Long haul: Bishop Brennan traces discipline, stamina to Greatest Generation parents

By Paul McMullen
FREDERICK – Bishop Mark E. Brennan turns 70 Feb. 6, 18 days after his episcopal ordination.
Blessed with good genes and a structured family environment, he applied discipline and scholarship to his academics and then the priesthood – to the benefit, now, of the Archdiocese of Baltimore.
“I don’t think I’m a complicated person,” he told the Review. “I don’t need a lot. Through my parents, I learned how to work hard. Thank God, I’ve had the health and stamina so far to do it.”

Future Bishop Mark E. Brennan (right) is shown with a younger sibling. (Courtesy Brennan Family)

His sacramental home-away-from-home is St. John the Evangelist in Frederick. For 37 years, nearly as long as Bishop Brennan has been a priest, that’s been the parish of his only sibling, Paul, and his wife, Patricia. It’s the church where “Uncle Mark” baptized their three children, Jason, Lyn and John, and returned for first Communions and weddings – and now baptisms of four Brennan grandchildren.
“Mark could run and run all day,” said Paul Brennan, 67, who himself just recently stopped playing full-court basketball at the Frederick Y. “He doesn’t take pills. He doesn’t go to the doctor, unless he’s really run down.”
Over a rambling interview in his home, Paul Brennan described a typical story, of members of the Greatest Generation and their Baby Boomer children – albeit with an atypical big brother.

Paul and Patricia Brennan, parishioners of St. John the Evangelist in Frederick, enjoy old family snapshots. Paul Brennan is Bishop Mark E. Brennan’s brother. (Kevin J. Parks/CR Staff)

The brothers’ paternal roots are traced through Nova Scotia, the maternal ones Ohio. Their father, Edward, was in the U.S. Navy and served in the European theater during World War II. Their mother, Regina Lonsway, was a federal government worker when the two met at a dance in Washington, D.C.
The brothers were born in Boston, and raised in North Weymouth, Mass., near Quincy. In 1949, the first-born won the “100% Health Contest of Boston” sponsored by the Junior Chamber of Conference. His brother recalled summer days at Nantasket Beach, and a stern pastor of St. Jerome Parish upbraiding, from the altar, an aunt and cousins who were late arriving for Sunday Mass.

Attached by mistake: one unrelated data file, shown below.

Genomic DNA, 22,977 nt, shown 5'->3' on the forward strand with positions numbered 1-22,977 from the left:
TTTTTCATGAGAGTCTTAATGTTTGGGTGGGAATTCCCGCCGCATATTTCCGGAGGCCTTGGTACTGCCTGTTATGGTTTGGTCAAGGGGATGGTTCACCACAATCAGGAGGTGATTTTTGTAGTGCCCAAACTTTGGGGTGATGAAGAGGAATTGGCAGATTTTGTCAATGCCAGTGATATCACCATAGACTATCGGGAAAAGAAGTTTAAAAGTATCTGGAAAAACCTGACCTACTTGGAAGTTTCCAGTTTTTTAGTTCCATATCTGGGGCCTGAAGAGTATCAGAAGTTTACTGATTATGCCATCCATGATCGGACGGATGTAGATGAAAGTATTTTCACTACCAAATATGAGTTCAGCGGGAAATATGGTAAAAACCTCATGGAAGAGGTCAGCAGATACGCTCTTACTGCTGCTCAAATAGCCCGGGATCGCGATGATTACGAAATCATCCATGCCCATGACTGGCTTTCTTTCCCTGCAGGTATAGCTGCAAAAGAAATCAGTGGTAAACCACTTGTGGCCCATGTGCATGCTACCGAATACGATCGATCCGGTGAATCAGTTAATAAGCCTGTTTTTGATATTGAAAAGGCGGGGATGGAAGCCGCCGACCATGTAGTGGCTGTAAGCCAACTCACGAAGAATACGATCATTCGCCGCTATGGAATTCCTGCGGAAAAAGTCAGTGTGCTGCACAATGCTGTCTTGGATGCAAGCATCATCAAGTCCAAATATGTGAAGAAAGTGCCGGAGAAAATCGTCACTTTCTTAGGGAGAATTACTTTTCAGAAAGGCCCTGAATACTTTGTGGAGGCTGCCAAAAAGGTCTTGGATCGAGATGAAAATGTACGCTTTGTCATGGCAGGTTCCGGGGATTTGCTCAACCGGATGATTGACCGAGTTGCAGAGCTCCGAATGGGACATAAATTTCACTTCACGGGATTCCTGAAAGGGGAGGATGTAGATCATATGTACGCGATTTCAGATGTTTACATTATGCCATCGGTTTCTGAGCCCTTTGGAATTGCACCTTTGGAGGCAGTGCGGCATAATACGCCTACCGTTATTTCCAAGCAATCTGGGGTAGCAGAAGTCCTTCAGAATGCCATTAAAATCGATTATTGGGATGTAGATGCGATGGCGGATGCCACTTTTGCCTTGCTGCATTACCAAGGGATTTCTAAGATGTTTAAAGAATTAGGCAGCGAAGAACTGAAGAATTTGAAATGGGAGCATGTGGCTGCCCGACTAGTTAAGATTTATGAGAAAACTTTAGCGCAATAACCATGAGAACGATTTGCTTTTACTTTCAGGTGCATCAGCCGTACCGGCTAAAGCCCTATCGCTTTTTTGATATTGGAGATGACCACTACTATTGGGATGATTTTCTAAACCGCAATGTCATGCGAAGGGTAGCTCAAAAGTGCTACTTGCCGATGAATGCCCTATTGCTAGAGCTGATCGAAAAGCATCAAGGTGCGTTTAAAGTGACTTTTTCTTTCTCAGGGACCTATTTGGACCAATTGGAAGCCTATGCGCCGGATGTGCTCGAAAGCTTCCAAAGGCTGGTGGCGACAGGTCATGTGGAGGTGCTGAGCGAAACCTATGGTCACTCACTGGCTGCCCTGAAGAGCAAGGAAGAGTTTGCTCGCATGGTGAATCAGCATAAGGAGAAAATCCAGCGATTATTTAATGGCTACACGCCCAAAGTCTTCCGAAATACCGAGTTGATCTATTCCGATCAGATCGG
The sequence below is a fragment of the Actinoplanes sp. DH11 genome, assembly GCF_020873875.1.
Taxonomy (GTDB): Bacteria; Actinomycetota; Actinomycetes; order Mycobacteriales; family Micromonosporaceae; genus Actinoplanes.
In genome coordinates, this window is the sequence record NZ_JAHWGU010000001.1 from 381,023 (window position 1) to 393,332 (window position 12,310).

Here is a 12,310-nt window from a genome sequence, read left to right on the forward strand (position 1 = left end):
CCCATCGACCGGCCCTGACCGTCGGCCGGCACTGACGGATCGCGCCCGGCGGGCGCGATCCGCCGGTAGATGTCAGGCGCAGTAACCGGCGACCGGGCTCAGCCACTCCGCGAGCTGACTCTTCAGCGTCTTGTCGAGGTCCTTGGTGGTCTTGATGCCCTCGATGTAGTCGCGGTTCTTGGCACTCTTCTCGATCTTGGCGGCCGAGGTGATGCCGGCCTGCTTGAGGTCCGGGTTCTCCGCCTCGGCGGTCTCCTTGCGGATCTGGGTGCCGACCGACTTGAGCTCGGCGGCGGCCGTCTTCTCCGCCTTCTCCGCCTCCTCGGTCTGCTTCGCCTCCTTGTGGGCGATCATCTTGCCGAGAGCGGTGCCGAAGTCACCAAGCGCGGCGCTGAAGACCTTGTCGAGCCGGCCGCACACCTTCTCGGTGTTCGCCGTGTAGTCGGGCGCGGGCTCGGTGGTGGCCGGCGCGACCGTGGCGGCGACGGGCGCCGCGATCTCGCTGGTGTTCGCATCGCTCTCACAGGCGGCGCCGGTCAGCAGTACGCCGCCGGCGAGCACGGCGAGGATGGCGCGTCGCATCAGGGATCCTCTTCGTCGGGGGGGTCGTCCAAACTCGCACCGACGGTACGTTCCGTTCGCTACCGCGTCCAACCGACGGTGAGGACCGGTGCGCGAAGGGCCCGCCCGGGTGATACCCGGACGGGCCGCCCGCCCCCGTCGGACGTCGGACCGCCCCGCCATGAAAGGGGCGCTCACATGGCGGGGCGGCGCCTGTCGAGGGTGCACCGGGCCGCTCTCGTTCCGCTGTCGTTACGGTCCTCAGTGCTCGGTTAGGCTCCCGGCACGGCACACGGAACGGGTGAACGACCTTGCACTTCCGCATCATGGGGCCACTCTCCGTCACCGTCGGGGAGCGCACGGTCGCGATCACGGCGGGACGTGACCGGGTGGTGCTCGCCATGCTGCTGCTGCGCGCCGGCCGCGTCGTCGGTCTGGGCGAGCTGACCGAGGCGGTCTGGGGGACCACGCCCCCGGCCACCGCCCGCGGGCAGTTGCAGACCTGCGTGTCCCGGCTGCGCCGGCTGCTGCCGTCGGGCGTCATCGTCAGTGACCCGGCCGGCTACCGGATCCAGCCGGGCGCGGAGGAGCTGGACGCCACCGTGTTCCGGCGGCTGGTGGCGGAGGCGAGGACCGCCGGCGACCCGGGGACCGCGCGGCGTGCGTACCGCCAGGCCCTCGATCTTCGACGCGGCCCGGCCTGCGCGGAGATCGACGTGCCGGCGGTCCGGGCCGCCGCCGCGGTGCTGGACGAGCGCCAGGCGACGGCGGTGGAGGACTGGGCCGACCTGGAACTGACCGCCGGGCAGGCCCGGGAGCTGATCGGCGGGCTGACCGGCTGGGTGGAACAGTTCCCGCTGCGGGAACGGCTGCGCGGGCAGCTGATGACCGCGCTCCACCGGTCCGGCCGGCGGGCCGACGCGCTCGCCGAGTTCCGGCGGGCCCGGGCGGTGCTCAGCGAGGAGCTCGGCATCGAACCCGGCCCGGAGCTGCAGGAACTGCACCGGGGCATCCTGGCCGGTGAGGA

Edward and Regina Brennan are shown with their sons Mark, standing, and Paul, circa 1951. (Courtesy Brennan Family)

In December 1957, their father’s service took them to Bolling Air Force Base in Southeast Washington, D.C. As a civilian employee of the General Services Administration, Edward Brennan was a painter and foreman who worked on the White House and Executive Office Building.
The Brennans attended St. Thomas More Parish, just inside the District-Prince George’s County line. They watched the TV shows hosted by Bishop Fulton Sheen and revered President John F. Kennedy.
“My mother had a ‘Board of Education’ paddle,” Paul said. “She would say, ‘Wait until your father gets home.’ I can see it now.”
It didn’t get much use.

The boys ran off steam with the Boy Scouts, played sports and rooted for the Redskins and Senators. (Their summer traditions include taking in a major league baseball game, with Bishop Brennan keeping score.) Paul describes his brother practicing on the grand piano that “took up half the living room,” and tinkering on an American Flyer train set in the bedroom they shared.

Then-Monsignor Mark E. Brennan officiates the 2012 wedding of his niece, Lyn, to Mike Spera. (Courtesy Brennan Family)

A maternal aunt was a trailblazing educator in Washington County, Pa. Mark was an eager student, at public schools and then St. Anthony’s High School, near The Catholic University of America, where the leadership included Benedictine Sisters and the future bishop as  student council president.
“Mark was always reading,” Paul said. “Every night, he would be back in our bedroom doing homework, for two, three, four hours.
He talked of the priesthood, but his parents convinced him to attend Brown University in Providence, R.I. He supplemented his scholarship by working as a janitor, was vice president of the University Christian Movement and graduated cum laude.
After a year at Christ the King Seminary in Allegany, N.Y., Bishop Brennan shipped off, literally, to the Pontifical North American College (NAC) in Rome. The family heirlooms in Paul Brennan’s keep include a six-page, single-spaced letter the seminarian wrote in September 1970 to his family, thoughts on his trans-Atlantic sea voyage and first impressions of Rome.
At the NAC, he described “a few ‘loud’ paintings that I don’t care for.” At St. Peter’s Basilica, he noted the “tombs of Pius IX and John XXIII. Both are quite simple and unpretentious – unlike the magnificent, worldly tombs of some of the Renaissance popes.”
A preference for the unpretentious over the extravagant, it seems, was already in place. 
Read more about Bishop Brennan and Bishop Adam J. Parker here, and read Paul McMullen’s blog about his family’s connection to the Brennan family here

Catholic Review

The Catholic Review is the official publication of the Archdiocese of Baltimore.